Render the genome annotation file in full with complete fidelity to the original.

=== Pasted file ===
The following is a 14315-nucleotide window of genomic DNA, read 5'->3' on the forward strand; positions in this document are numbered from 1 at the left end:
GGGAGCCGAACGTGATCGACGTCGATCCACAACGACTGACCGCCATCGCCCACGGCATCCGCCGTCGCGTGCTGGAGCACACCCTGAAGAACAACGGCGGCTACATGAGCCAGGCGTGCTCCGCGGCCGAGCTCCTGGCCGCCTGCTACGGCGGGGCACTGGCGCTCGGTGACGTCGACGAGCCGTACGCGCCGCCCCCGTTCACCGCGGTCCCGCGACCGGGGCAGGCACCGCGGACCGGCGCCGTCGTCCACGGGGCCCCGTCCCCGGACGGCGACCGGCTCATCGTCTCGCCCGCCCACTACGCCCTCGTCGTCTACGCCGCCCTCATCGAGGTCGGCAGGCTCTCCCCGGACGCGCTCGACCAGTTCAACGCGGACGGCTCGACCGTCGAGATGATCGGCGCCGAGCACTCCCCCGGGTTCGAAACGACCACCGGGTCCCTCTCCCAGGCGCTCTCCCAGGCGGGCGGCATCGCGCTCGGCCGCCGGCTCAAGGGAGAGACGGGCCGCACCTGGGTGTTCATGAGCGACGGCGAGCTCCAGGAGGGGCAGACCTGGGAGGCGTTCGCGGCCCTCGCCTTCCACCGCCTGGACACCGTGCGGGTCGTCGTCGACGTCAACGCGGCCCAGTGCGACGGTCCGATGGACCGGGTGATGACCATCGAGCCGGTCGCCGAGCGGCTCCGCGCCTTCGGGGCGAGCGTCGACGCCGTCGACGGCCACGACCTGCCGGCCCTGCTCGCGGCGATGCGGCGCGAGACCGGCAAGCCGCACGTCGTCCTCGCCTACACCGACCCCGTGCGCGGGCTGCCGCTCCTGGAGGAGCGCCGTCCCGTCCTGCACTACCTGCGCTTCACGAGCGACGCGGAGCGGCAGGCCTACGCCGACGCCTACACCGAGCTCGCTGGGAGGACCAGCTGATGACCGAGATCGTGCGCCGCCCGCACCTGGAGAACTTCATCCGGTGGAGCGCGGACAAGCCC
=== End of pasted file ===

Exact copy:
The following is a 14315-nucleotide window of genomic DNA, read 5'->3' on the forward strand; positions in this document are numbered from 1 at the left end:
GGGAGCCGAACGTGATCGACGTCGATCCACAACGACTGACCGCCATCGCCCACGGCATCCGCCGTCGCGTGCTGGAGCACACCCTGAAGAACAACGGCGGCTACATGAGCCAGGCGTGCTCCGCGGCCGAGCTCCTGGCCGCCTGCTACGGCGGGGCACTGGCGCTCGGTGACGTCGACGAGCCGTACGCGCCGCCCCCGTTCACCGCGGTCCCGCGACCGGGGCAGGCACCGCGGACCGGCGCCGTCGTCCACGGGGCCCCGTCCCCGGACGGCGACCGGCTCATCGTCTCGCCCGCCCACTACGCCCTCGTCGTCTACGCCGCCCTCATCGAGGTCGGCAGGCTCTCCCCGGACGCGCTCGACCAGTTCAACGCGGACGGCTCGACCGTCGAGATGATCGGCGCCGAGCACTCCCCCGGGTTCGAAACGACCACCGGGTCCCTCTCCCAGGCGCTCTCCCAGGCGGGCGGCATCGCGCTCGGCCGCCGGCTCAAGGGAGAGACGGGCCGCACCTGGGTGTTCATGAGCGACGGCGAGCTCCAGGAGGGGCAGACCTGGGAGGCGTTCGCGGCCCTCGCCTTCCACCGCCTGGACACCGTGCGGGTCGTCGTCGACGTCAACGCGGCCCAGTGCGACGGTCCGATGGACCGGGTGATGACCATCGAGCCGGTCGCCGAGCGGCTCCGCGCCTTCGGGGCGAGCGTCGACGCCGTCGACGGCCACGACCTGCCGGCCCTGCTCGCGGCGATGCGGCGCGAGACCGGCAAGCCGCACGTCGTCCTCGCCTACACCGACCCCGTGCGCGGGCTGCCGCTCCTGGAGGAGCGCCGTCCCGTCCTGCACTACCTGCGCTTCACGAGCGACGCGGAGCGGCAGGCCTACGCCGACGCCTACACCGAGCTCGCTGGGAGGACCAGCTGATGACCGAGATCGTGCGCCGCCCGCACCTGGAGAACTTCATCCGGTGGAGCGCGGACAAGCCC